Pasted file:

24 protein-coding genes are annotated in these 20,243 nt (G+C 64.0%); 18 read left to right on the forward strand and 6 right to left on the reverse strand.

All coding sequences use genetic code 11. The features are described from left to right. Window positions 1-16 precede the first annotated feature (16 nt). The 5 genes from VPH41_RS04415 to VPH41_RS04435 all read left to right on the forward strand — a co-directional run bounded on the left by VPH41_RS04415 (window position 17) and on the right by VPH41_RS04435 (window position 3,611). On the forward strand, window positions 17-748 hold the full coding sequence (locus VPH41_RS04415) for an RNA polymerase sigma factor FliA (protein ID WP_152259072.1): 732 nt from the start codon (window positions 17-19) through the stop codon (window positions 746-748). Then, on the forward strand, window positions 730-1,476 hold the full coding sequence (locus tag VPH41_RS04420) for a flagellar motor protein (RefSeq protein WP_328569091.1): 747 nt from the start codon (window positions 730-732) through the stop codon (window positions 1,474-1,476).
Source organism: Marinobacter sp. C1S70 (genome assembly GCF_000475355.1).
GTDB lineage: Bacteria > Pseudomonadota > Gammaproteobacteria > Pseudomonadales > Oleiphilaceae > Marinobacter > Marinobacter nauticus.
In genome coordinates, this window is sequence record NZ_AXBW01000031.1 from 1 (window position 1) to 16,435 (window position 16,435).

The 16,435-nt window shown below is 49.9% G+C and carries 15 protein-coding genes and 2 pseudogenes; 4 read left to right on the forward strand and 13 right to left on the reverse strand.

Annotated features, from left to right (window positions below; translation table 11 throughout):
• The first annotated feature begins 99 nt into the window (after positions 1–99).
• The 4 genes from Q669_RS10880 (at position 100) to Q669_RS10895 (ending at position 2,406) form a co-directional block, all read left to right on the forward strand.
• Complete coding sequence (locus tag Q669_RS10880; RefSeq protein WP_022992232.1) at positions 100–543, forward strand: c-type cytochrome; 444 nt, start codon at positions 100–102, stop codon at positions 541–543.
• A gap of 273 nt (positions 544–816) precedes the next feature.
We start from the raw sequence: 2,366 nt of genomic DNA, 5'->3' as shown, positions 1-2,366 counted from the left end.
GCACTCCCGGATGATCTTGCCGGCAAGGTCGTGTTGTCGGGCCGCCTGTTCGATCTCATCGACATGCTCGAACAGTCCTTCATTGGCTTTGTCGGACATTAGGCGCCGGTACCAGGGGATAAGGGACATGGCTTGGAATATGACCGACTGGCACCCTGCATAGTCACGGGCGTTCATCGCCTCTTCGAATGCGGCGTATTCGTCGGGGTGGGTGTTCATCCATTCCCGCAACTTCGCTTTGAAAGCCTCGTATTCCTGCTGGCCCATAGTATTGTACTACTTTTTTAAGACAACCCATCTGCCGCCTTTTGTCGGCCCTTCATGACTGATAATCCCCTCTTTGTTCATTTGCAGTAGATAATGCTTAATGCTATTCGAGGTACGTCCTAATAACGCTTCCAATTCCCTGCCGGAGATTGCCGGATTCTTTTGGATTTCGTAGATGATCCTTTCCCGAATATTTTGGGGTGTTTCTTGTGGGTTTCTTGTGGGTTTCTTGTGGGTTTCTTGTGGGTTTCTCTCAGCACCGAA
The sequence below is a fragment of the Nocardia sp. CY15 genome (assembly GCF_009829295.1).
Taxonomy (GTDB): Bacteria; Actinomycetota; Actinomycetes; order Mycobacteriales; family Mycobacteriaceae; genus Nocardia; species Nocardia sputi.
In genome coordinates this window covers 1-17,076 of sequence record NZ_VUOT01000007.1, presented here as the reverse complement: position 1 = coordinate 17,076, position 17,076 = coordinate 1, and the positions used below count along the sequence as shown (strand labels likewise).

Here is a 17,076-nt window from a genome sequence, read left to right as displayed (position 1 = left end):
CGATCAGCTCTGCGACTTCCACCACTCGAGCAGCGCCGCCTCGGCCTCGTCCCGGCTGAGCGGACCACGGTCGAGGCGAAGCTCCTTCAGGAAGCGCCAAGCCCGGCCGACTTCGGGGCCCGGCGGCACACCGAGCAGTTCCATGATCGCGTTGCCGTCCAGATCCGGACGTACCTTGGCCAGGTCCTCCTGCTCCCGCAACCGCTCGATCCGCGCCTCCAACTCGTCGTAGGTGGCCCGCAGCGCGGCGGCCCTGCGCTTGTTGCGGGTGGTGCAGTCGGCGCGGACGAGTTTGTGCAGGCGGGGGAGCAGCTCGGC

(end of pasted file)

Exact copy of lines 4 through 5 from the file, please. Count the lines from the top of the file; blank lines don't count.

GTDB lineage: Bacteria > Pseudomonadota > Gammaproteobacteria > Pseudomonadales > Oleiphilaceae > Marinobacter > Marinobacter nauticus.
In genome coordinates, this window is sequence record NZ_AXBW01000031.1 from 1 (window position 1) to 16,435 (window position 16,435).